Round Bumpers?

With how few round robots there are and because of the nature of this thread, I’d almost guarantee your bumpers will be scrutinized harder now if you make a round robot. I wouldn’t make one regardless, but after this thread I definitely wouldn’t make one.

Time to trot this one out again?

(Notice the NASA-themed post number? 3… 2… 1…


Programmers all over the world are hoping you don’t build this.
But imagine the magic smoke you could make!


Air hockey puck…and I mean it in a fun way.

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Yes, I was thinking of air hockey or pinball as a theme. Could be effective at defense.

Maybe update the design to use Neos at 4:1? Can I order the bumper wood from Marky-Mark?


Did poohbear get to you?

While I probably would have built a kiwi with 3 motors per wheel before this, this is still WAY above a poohbear drivetrain. Especially in large numbers, round scrubless wheels are unfathomably better than polygonal traction wheels.

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Have you tried this? Seems safer and more reliable than gluing 3 pieces of wood together. Totally fits the spirit of the rules. Happy halloween!


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What a coincidence! This is exactly the machine we used, at least that’s my story and I’m sticking to it.


I missed this on the first go around. I don’t want to stir anyone up. I just want to say that I’m not really a robot builder, I’m a cabinet maker and luthier. I bend wood all the time and have made my own plywood on a number of occasions, including 3/4" nominal and round plywood. It’s definitely a thing, and I’d put my plywood up against any Home Depot junk any day. It would be fun to do a round bumper, if I wasn’t already so busy…



we did it cd


Time to fell a redwood tree and mill your entire round bumper from a single slice.


Legal, but that sounds like a bad day, as the easiest way to split wood is radially.

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Yep we now have an official answer. Not the answer I wanted. Not what the rules used to say. Not any good reason.
And this type of rule is why I can’t volunteer as a robot inspector anymore. As annoyed as I get following crazy rules, I can. But I just can’t bring myself to enforce them.


Alright, so what about kerfing 3/4" plywood to bend it? I would argue that that technique would be much weaker for a fully-circular robot, but is it allowed? Is it still 3/4" nominal if only part of it is still actually 3/4"? It’s “sold by the vendor as that material and thickness.”

Or to be even crazier: take 3/4" plywood and mill it down to 1/4" then laminate that. It’s “sold by the vendor as that material and thickness” and since it’s already plywood you’re not really “fabricating plywood,” right?

Both of those build methods sound legal to me.

Ok, so it may be that this is no longer a viable place to return to the initial question, given how the thread went down, but …

The students in my team have developed a very solid case for a round robot this year. So I want to know if I need to shut it down immediately on the grounds it is impossible because of the bumper rules, have on the table but classify it as so far beyond any team’s abilities that it is practically impossible even if technically feasable, or keep it as a very difficult but viable option.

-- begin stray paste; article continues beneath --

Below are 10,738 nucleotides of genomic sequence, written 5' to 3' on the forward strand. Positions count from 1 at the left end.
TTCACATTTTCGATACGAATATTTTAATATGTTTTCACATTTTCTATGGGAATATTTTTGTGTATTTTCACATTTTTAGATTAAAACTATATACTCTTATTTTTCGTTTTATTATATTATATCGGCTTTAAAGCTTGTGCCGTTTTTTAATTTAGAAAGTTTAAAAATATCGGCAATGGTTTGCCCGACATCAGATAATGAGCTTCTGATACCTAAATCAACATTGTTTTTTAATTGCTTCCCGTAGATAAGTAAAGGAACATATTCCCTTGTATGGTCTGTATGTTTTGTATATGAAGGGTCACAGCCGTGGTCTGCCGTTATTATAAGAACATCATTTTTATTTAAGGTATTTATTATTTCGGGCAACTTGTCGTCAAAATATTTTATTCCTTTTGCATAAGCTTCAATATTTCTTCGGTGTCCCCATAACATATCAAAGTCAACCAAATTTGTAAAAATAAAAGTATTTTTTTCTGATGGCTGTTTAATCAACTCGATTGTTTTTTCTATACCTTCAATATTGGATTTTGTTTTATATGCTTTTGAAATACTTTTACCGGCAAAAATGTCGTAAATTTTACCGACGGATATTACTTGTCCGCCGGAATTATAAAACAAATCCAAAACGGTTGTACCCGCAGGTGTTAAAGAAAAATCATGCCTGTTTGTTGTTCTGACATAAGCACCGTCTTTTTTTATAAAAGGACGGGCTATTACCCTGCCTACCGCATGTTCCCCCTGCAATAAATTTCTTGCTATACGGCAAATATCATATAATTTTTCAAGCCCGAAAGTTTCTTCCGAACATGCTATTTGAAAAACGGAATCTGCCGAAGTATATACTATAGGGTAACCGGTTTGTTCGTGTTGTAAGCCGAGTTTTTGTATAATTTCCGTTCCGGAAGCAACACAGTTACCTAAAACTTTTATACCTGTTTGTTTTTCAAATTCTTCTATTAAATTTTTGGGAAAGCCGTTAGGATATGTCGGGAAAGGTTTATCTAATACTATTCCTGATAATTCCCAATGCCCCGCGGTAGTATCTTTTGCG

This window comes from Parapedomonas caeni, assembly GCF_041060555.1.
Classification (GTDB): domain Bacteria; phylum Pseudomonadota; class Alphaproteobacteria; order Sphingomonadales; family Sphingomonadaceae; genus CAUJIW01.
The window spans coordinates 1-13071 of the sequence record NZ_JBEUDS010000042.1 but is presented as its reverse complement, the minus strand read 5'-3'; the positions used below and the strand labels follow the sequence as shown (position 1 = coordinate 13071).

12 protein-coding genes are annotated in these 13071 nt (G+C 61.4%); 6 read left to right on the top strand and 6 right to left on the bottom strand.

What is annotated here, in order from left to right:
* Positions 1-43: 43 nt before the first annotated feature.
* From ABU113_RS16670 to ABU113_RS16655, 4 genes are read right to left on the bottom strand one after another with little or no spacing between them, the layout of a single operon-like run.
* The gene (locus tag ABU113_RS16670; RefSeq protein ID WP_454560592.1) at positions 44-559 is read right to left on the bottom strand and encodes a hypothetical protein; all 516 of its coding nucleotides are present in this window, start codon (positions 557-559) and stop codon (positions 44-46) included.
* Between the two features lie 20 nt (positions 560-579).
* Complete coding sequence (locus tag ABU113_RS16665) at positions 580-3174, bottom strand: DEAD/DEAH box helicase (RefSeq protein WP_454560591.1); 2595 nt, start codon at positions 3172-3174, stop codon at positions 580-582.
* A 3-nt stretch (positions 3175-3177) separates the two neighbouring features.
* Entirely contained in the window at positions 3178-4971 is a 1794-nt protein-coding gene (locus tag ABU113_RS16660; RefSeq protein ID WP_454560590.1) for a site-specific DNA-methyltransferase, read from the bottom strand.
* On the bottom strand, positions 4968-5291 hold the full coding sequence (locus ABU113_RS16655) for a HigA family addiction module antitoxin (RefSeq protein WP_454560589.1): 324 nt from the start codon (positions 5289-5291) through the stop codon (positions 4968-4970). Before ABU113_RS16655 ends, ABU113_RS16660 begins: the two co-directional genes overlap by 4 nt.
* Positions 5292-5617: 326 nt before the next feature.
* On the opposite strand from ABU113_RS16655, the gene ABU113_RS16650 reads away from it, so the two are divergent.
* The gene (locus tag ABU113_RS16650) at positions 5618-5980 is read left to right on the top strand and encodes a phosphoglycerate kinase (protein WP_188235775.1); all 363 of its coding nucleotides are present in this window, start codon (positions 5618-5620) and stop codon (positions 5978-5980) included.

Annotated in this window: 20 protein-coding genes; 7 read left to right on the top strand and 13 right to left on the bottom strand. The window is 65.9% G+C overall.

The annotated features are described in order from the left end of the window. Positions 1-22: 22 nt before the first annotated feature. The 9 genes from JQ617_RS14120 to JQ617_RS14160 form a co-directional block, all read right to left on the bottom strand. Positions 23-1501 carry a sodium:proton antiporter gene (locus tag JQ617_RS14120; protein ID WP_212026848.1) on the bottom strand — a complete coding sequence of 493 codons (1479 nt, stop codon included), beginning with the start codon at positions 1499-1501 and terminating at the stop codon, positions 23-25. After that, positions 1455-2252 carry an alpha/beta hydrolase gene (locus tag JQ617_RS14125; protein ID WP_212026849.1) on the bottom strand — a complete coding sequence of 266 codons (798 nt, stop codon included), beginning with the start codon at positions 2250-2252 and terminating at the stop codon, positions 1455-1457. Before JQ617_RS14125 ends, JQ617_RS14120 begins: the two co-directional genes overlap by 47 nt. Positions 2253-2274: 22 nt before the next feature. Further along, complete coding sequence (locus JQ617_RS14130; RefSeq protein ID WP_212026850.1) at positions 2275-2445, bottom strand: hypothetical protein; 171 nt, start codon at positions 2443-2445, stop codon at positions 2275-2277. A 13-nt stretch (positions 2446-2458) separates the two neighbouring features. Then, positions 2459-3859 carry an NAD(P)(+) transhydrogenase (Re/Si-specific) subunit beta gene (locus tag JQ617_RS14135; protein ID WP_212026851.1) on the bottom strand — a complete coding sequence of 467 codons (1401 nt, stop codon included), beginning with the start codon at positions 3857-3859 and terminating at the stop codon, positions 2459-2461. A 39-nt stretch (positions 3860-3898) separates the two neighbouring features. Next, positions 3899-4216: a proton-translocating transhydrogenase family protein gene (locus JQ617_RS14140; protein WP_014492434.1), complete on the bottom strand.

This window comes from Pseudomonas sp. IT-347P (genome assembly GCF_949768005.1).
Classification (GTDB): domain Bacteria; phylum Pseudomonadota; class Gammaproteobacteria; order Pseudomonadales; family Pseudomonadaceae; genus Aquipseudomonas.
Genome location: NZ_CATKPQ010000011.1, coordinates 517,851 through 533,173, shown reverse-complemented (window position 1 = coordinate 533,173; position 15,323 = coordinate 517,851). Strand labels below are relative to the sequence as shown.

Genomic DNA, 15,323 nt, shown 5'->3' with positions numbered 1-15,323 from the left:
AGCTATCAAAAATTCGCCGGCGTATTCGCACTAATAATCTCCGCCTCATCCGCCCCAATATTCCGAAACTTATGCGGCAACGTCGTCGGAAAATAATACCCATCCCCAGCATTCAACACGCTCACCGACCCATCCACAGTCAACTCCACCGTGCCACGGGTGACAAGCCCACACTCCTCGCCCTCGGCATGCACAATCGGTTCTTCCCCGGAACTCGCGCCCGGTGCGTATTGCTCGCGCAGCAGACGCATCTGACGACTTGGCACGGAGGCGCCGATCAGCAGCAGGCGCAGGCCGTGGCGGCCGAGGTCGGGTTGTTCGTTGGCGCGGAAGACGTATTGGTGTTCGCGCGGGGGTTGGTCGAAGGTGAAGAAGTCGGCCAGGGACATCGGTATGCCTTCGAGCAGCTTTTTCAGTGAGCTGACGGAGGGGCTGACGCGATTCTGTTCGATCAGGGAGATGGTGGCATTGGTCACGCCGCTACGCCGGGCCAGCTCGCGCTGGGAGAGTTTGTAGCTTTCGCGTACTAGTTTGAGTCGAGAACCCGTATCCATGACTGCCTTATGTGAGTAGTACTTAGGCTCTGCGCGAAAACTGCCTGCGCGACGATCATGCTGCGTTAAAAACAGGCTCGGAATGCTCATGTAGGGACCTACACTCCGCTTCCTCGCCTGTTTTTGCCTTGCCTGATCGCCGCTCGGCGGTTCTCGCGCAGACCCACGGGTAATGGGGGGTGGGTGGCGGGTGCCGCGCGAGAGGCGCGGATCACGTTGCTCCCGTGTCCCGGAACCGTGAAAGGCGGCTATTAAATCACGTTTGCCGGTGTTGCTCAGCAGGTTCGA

At this stage I know that:

  • If using ply it needs to be 3/4" thick, and multiple sheets of ply making 3/4 thickness are out
  • Using a pine laminate with west systems epoxy is out (it is what I’d use if not in FRC, but if that was defined as ply it would be home made, and if not defined as ply I assume it would not be regarded as solid)

So their options are:

  1. Kerfing (weakens the ply but will let it bend)
  2. Steam bending (really hard, so probably in the “practically impossible” category)
  3. Make it from multiple short lengths of 3/4" ply
  4. Use solid wood and a CNC router to make a solid wood circle (not viable as one segment, but multiple lengths of pine could be combined)

My reading is that these are in the rules. Hopefully I’m not misreading anything.

If these are viable:

The first two options are technically possible but out. Option 3 would be best if we made it out of ply thicker than 3/4" and sanded it back to make it closer to round, but my reading of “be backed by ¾ in. (nominal) thick [plywood]” knocks out thicker as well as thinner ply. So it would work in ply, but they would need to accept that it won’t be technically round.

However, as to 4), if the team purchased lengths of pine or similar wood that was substantially thicker than 3/4", then routed them to make segments of the curve with 3/4" constant thickness, would that be against the rules - either the letter or the spirit?

Take 3 sheets of 3/4" plywood, plane them down to 1/4" each, and then bend and re-laminate them. The bumpers will then be made out of 3/4" of 3/4" plywood.


An inspector might look at the Blue Box and ask if you made that yourself… may be of great interest. I have a feeling that the answer will be “no, R24 blue box, this is clear” but I’ve been wrong before.

@Bilby, I would probably be thinking that 4 was your near-best option. (Your actual best option is probably going to be a polygon with at least 6 sides, probably closer to 8 or 9. Optional homework for your students to read Flatland included.) Caveat is that you’ll likely need to get creative with the machining.

I would also suggest asking a similar question on Q&A, but focus in on one or two specific aspects of the cutting (e.g. “Our robot design needs hardwood bumpers. If we get pieces that are thicker than 3/4” nominal, we assume that it is permissible to work them down to 3/4" by standard woodworking methods, are we correct?")

You may also want to ask about the thicker ply, as I’m sure that will come up somewhere down the line.